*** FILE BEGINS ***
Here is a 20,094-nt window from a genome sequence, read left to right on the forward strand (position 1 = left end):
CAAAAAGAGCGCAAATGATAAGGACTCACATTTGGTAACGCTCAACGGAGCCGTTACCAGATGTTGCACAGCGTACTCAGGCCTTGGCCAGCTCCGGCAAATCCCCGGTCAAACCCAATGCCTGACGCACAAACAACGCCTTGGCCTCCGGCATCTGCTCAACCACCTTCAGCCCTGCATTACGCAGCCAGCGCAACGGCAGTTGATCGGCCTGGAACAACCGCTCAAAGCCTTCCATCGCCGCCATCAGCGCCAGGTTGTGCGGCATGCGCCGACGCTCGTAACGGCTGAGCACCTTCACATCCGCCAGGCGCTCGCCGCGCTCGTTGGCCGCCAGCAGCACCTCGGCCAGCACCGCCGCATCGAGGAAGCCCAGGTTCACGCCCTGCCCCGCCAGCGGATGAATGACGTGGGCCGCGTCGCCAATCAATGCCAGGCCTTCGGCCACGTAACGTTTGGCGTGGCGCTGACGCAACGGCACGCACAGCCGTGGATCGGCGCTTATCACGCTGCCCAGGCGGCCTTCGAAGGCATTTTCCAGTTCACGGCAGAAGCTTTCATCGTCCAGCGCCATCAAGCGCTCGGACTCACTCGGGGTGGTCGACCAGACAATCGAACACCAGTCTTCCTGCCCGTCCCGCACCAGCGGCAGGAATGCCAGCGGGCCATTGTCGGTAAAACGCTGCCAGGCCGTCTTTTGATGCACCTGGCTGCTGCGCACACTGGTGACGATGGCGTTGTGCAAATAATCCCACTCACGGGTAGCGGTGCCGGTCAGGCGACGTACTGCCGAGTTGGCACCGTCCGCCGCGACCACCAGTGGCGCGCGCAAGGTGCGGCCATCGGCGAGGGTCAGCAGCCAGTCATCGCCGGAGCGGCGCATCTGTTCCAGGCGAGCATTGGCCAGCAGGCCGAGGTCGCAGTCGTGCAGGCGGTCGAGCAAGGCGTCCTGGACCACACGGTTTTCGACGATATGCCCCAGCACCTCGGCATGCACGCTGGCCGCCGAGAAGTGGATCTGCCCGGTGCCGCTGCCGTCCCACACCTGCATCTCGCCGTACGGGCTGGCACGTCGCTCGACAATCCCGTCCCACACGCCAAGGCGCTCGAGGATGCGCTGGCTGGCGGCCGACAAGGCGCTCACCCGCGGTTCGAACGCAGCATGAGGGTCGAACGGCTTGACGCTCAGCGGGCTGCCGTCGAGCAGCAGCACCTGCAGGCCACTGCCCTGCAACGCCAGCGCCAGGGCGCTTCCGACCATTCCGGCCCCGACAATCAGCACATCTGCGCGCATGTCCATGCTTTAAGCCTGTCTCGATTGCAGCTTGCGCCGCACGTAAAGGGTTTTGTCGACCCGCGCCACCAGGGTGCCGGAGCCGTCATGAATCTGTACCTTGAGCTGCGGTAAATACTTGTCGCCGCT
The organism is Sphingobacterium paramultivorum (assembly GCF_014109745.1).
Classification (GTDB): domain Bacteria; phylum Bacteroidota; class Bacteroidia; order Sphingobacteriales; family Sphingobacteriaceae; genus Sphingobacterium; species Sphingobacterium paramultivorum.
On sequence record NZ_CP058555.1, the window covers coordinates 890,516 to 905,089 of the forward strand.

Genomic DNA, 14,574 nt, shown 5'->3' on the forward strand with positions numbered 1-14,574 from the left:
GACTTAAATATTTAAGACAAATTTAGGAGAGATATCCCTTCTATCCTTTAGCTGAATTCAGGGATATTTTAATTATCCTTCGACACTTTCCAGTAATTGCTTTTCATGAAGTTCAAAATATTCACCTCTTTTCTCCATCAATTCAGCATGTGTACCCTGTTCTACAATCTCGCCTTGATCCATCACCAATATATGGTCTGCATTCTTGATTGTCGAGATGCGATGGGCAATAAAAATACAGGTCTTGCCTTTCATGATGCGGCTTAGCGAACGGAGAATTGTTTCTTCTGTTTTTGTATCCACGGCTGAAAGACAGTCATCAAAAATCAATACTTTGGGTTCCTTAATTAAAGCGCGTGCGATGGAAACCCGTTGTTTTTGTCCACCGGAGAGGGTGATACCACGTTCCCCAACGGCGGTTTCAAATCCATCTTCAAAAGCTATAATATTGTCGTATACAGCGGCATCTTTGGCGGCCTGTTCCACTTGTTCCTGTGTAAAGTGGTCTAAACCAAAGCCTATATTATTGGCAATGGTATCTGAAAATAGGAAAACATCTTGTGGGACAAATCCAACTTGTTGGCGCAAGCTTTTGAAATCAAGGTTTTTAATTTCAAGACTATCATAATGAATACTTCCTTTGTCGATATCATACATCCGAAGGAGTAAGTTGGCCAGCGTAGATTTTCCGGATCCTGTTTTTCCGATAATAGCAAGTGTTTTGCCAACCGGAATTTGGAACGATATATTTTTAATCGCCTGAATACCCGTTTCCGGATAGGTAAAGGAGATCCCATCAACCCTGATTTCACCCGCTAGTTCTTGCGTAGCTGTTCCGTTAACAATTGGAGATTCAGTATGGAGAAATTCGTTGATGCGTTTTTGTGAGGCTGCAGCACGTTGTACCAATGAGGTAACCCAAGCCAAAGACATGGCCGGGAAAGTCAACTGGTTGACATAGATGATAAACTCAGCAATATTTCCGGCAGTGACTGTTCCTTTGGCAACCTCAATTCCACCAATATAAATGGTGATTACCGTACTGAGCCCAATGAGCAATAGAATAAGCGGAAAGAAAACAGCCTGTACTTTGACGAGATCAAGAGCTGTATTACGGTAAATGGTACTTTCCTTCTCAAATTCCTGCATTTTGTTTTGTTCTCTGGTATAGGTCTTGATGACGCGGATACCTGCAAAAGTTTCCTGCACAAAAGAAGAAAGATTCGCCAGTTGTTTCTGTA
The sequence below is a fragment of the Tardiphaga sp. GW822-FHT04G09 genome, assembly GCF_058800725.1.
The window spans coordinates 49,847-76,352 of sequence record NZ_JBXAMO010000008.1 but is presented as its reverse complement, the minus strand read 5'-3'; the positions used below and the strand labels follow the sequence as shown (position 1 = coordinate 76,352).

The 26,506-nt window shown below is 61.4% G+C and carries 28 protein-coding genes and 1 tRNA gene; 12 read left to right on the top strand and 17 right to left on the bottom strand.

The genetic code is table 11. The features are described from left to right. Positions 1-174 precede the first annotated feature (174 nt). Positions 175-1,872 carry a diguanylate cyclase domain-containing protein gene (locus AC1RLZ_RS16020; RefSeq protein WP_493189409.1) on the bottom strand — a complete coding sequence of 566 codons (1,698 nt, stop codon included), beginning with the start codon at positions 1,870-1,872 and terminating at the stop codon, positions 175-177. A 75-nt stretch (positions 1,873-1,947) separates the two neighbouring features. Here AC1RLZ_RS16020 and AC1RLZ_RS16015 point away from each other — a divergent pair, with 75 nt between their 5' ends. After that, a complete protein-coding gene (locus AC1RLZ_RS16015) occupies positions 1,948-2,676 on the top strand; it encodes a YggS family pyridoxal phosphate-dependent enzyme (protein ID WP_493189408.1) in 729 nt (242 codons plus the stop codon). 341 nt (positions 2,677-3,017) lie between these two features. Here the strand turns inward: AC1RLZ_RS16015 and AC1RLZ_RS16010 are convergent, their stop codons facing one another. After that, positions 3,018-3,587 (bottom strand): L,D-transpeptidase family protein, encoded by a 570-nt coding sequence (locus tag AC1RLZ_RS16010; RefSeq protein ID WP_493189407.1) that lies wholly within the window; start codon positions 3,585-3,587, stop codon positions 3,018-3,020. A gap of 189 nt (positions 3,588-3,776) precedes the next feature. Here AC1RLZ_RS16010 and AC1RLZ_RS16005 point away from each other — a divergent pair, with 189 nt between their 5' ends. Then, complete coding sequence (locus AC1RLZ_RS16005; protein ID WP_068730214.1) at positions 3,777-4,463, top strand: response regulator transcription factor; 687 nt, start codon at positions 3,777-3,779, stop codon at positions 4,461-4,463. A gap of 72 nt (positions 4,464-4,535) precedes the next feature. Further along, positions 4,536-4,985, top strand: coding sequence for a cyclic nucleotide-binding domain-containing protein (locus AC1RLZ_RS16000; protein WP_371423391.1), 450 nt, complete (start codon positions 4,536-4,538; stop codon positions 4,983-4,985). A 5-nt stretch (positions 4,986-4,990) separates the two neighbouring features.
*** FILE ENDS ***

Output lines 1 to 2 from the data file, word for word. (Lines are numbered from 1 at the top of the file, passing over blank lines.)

Here is a 20,094-nt window from a genome sequence, read left to right on the forward strand (position 1 = left end):
CAAAAAGAGCGCAAATGATAAGGACTCACATTTGGTAACGCTCAACGGAGCCGTTACCAGATGTTGCACAGCGTACTCAGGCCTTGGCCAGCTCCGGCAAATCCCCGGTCAAACCCAATGCCTGACGCACAAACAACGCCTTGGCCTCCGGCATCTGCTCAACCACCTTCAGCCCTGCATTACGCAGCCAGCGCAACGGCAGTTGATCGGCCTGGAACAACCGCTCAAAGCCTTCCATCGCCGCCATCAGCGCCAGGTTGTGCGGCATGCGCCGACGCTCGTAACGGCTGAGCACCTTCACATCCGCCAGGCGCTCGCCGCGCTCGTTGGCCGCCAGCAGCACCTCGGCCAGCACCGCCGCATCGAGGAAGCCCAGGTTCACGCCCTGCCCCGCCAGCGGATGAATGACGTGGGCCGCGTCGCCAATCAATGCCAGGCCTTCGGCCACGTAACGTTTGGCGTGGCGCTGACGCAACGGCACGCACAGCCGTGGATCGGCGCTTATCACGCTGCCCAGGCGGCCTTCGAAGGCATTTTCCAGTTCACGGCAGAAGCTTTCATCGTCCAGCGCCATCAAGCGCTCGGACTCACTCGGGGTGGTCGACCAGACAATCGAACACCAGTCTTCCTGCCCGTCCCGCACCAGCGGCAGGAATGCCAGCGGGCCATTGTCGGTAAAACGCTGCCAGGCCGTCTTTTGATGCACCTGGCTGCTGCGCACACTGGTGACGATGGCGTTGTGCAAATAATCCCACTCACGGGTAGCGGTGCCGGTCAGGCGACGTACTGCCGAGTTGGCACCGTCCGCCGCGACCACCAGTGGCGCGCGCAAGGTGCGGCCATCGGCGAGGGTCAGCAGCCAGTCATCGCCGGAGCGGCGCATCTGTTCCAGGCGAGCATTGGCCAGCAGGCCGAGGTCGCAGTCGTGCAGGCGGTCGAGCAAGGCGTCCTGGACCACACGGTTTTCGACGATATGCCCCAGCACCTCGGCATGCACGCTGGCCGCCGAGAAGTGGATCTGCCCGGTGCCGCTGCCGTCCCACACCTGCATCTCGCCGTACGGGCTGGCACGTCGCTCGACAATCCCGTCCCACACGCCAAGGCGCTCGAGGATGCGCTGGCTGGCGGCCGACAAGGCGCTCACCCGCGGTTCGAACGCAGCATGAGGGTCGAACGGCTTGACGCTCAGCGGGCTGCCGTCGAGCAGCAGCACCTGCAGGCCACTGCCCTGCAACGCCAGCGCCAGGGCGCTTCCGACCATTCCGGCCCCGACAATCAGCACATCTGCGCGCATGTCCATGCTTTAAGCCTGTCTCGATTGCAGCTTGCGCCGCACGTAAAGGGTTTTGTCGACCCGCGCCACCAGGGTGCCGGAGCCGTCATGAATCTGTACCTTGAGCTGCGGTAAATACTTGTCGCCGCT